[✗] Gateway did not respond. (https://discourse.pi-hole.net/t/why-is-a-default-gateway-important-for-pi-hole/3546)

*** [ DIAGNOSING ]: Name resolution (IPv4) using a random blocked domain and a known ad-serving domain
[✓] 203.109.101.46 is 0.0.0.0 via localhost (127.0.0.1)
[✗] Failed to resolve 203.109.101.46 via Pi-hole (192.168.1.239)
[✓] doubleclick.com is 216.58.210.46 via a remote, public DNS server (8.8.8.8)

*** [ DIAGNOSING ]: Setup variables
    DNSMASQ_LISTENING=single
   ....
    PIHOLE_INTERFACE=tun0
    IPV4_ADDRESS=192.168.1.239/24

Then, set the interface listening to all interfaces…

Thanks, I’ve done the first part, but I’m not sure how to set it to listen on all interfaces. Could you give me another pointer please?

Web admin > Settings > DNS > Interface listening behavior

Thanks for this. It’s looking good at the moment, but I can’t test it properly until I get home.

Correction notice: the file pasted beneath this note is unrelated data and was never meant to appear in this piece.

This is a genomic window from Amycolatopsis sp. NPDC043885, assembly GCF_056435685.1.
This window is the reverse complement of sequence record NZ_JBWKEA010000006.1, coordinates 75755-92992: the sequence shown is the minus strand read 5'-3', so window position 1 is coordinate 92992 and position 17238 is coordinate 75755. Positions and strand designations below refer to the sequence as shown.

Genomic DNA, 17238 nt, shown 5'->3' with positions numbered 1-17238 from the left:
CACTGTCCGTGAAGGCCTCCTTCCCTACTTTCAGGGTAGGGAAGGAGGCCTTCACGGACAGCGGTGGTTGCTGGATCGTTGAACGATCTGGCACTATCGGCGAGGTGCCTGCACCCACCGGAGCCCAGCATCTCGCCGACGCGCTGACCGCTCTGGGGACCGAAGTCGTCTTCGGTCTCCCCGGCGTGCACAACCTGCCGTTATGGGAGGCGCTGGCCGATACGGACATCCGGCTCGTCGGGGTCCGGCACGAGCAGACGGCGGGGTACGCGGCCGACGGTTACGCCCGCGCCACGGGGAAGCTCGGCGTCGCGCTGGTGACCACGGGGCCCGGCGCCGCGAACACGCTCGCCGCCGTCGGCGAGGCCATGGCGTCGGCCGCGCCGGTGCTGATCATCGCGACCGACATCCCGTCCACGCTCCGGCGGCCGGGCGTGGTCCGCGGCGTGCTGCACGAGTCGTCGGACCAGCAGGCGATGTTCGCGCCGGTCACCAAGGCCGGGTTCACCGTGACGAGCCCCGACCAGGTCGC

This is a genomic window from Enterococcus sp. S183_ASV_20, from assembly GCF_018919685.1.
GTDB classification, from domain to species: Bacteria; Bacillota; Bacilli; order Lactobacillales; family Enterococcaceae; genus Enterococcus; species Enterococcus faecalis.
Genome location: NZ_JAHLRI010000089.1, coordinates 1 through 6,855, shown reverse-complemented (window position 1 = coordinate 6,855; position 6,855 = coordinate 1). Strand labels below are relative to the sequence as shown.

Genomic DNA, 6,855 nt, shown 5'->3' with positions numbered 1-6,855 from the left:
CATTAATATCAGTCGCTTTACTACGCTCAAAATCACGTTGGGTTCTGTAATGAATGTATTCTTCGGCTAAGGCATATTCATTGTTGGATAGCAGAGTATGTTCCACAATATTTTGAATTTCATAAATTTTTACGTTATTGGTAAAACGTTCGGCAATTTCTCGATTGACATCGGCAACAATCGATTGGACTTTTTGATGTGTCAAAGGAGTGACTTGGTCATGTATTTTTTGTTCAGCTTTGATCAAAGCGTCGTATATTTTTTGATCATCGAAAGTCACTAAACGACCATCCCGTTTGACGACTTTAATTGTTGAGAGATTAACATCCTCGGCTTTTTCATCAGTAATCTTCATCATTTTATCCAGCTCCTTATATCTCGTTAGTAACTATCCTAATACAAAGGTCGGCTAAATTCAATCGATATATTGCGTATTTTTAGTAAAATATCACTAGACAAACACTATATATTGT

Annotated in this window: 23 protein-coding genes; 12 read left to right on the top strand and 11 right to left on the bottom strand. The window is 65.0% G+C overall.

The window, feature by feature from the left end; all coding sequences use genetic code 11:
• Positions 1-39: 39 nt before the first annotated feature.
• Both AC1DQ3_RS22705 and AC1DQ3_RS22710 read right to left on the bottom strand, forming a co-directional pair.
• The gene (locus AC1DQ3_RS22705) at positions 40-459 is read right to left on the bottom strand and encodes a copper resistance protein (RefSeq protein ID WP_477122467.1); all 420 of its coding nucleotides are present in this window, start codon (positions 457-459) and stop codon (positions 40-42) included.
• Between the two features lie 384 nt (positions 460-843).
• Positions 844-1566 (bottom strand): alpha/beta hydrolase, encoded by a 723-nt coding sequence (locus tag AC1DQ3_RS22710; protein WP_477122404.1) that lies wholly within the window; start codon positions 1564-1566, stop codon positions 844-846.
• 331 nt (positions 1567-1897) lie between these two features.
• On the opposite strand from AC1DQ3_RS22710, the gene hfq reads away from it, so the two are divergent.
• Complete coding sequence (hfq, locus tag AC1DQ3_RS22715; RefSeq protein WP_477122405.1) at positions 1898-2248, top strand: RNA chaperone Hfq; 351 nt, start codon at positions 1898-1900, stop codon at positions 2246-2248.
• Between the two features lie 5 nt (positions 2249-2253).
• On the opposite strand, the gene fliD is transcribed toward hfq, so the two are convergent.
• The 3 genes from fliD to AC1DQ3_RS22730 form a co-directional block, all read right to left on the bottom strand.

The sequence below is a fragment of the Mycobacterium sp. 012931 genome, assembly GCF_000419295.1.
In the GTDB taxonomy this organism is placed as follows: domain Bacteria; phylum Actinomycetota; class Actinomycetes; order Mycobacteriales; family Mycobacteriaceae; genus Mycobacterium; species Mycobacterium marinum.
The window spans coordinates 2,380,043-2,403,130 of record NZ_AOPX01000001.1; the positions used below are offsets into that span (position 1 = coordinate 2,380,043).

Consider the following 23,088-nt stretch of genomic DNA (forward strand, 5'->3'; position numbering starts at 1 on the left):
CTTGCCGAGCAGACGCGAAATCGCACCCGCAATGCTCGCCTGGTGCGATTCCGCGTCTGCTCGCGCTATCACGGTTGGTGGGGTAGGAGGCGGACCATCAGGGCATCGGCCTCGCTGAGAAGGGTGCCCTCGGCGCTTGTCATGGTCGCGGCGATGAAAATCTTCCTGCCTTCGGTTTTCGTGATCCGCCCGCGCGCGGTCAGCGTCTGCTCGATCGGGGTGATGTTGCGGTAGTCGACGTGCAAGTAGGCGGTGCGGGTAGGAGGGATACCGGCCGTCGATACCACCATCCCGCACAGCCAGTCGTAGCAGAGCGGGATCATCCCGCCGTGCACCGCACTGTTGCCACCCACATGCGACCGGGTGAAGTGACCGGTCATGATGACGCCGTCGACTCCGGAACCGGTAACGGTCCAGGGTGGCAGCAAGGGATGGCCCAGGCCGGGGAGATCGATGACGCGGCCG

I will update the post later on tonight.

Hmm, maybe spoke too soon. I’ve changed the router DNS server settings to my pihole ip 192.168.1.239 and the router says it has no internet access and cannot run its speedtest. Changing the settings back to the DNS servers obtained from my ISP gets everything working again.
I’ve run another pihole -d command and this is the link:
https://tricorder.pi-hole.net/03k76ndy1y

I’ve read through the log and it says it fails pinging the default gateway 192.168.1.1. I’ve tried this manually from a terminal window and can ping my router fine.

Update: I think I’ve narrowed down the problem, but not found the answer. I can access the internet if I use the browser on the same device that PiHole is installed on. I can access the internet if I connect to the PiHole device via the PiVPN tunnel.
If I use a device on the same network, but have the DNS settings pointing to the PiHole device’s IP (in my case 192.168.1.239) then I cannot get any internet connectivity. My fault seems to be that local devices are unable to use/connect to the PiHole device to gain internet access.

I noticed version 4.4 became available a short while ago. I updated to this version, but I still have the same issue.